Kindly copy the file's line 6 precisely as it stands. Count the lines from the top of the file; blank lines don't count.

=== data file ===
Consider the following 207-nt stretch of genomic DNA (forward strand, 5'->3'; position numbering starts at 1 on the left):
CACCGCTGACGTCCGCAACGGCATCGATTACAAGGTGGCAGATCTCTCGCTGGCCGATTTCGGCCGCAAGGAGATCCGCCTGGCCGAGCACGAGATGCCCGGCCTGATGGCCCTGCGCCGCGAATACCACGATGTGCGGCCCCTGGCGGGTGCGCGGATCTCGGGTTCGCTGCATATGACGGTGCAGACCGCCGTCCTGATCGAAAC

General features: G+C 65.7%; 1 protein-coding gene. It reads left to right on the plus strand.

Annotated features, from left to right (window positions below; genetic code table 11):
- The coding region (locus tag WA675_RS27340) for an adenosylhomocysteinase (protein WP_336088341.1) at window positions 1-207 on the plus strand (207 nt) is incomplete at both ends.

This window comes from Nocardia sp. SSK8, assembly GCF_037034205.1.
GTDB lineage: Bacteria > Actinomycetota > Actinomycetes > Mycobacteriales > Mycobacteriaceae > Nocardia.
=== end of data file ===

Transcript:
This window comes from Nocardia sp. SSK8, assembly GCF_037034205.1.